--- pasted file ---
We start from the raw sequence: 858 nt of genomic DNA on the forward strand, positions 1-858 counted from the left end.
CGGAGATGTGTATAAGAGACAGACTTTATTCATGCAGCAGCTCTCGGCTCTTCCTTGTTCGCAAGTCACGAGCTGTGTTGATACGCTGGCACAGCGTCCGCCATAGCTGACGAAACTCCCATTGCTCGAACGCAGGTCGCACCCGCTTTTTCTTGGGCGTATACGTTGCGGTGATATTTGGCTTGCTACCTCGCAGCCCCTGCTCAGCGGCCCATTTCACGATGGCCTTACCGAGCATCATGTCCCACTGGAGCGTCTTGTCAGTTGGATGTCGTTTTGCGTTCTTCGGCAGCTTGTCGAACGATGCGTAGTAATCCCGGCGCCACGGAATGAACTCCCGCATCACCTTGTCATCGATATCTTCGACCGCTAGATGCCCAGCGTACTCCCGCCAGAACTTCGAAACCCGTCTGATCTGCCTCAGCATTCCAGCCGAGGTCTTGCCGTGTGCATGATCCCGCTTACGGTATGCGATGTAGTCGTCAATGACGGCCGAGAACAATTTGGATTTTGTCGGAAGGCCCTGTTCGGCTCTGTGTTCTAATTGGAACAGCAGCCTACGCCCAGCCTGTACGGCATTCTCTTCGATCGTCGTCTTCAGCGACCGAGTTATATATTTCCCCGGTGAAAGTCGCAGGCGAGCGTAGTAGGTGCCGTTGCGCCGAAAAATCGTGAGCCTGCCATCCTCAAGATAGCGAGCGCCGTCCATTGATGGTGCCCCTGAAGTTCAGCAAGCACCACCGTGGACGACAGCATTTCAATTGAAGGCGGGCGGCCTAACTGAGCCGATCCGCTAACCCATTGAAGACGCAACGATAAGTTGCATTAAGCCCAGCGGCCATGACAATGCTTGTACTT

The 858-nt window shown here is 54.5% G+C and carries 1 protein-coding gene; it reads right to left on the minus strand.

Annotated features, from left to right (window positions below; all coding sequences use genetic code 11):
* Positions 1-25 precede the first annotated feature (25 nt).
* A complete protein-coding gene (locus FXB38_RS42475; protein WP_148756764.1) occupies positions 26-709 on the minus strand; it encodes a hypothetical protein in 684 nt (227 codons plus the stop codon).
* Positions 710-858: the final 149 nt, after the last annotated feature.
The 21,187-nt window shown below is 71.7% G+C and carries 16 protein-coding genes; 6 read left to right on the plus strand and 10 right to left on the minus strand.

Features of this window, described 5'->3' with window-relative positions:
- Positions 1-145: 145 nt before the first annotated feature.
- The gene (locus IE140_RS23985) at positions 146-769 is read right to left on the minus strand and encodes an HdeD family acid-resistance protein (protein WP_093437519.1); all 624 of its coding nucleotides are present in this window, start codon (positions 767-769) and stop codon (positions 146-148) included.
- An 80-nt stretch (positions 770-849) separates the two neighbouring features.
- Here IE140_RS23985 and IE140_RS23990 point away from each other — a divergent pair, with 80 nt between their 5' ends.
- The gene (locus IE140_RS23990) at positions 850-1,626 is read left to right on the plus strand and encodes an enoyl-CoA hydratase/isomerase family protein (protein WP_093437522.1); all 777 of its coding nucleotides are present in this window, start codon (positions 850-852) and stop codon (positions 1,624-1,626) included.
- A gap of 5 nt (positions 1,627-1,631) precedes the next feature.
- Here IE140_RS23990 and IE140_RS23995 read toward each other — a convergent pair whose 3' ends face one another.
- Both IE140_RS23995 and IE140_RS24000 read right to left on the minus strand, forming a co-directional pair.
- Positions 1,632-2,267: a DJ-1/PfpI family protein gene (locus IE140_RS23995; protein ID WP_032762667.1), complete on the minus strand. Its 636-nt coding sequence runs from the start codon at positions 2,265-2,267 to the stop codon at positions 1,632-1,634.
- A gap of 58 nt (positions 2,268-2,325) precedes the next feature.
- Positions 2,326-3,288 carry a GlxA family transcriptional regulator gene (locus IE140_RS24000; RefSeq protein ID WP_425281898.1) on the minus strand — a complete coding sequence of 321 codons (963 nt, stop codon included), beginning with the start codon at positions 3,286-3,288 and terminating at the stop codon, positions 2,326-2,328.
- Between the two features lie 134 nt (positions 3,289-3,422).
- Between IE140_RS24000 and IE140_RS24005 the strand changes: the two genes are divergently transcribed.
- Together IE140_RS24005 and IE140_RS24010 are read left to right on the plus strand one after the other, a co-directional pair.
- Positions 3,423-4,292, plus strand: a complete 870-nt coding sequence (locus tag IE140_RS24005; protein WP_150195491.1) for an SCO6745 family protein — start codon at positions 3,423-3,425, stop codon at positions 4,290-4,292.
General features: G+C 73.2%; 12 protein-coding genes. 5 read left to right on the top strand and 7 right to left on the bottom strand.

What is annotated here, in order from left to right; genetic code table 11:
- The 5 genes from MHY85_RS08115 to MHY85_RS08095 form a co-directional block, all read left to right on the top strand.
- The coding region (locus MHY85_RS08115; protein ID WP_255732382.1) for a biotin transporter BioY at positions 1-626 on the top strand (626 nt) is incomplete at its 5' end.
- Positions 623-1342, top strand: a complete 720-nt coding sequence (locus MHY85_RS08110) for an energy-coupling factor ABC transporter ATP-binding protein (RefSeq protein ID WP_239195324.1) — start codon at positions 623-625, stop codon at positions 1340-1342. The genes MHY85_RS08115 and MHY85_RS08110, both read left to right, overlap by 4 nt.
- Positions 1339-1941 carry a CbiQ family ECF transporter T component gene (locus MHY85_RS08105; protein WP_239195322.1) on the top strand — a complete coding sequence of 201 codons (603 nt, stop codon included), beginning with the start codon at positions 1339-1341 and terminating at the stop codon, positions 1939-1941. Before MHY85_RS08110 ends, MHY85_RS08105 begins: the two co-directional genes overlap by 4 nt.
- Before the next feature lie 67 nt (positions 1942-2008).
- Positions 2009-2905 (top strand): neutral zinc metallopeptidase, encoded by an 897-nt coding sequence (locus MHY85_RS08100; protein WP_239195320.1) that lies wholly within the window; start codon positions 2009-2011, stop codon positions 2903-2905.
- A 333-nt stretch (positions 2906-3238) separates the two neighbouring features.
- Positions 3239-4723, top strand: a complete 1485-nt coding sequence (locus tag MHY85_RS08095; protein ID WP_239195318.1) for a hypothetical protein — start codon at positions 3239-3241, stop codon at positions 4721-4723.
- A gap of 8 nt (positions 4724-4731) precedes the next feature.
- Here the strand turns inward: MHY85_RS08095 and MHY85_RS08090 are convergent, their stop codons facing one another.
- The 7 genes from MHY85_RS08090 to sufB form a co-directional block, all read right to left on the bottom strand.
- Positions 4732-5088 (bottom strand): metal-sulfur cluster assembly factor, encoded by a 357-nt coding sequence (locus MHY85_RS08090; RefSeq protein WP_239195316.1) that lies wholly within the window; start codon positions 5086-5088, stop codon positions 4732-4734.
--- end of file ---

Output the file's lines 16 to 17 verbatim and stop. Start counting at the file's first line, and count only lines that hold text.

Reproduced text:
- Here IE140_RS23990 and IE140_RS23995 read toward each other — a convergent pair whose 3' ends face one another.
- Both IE140_RS23995 and IE140_RS24000 read right to left on the minus strand, forming a co-directional pair.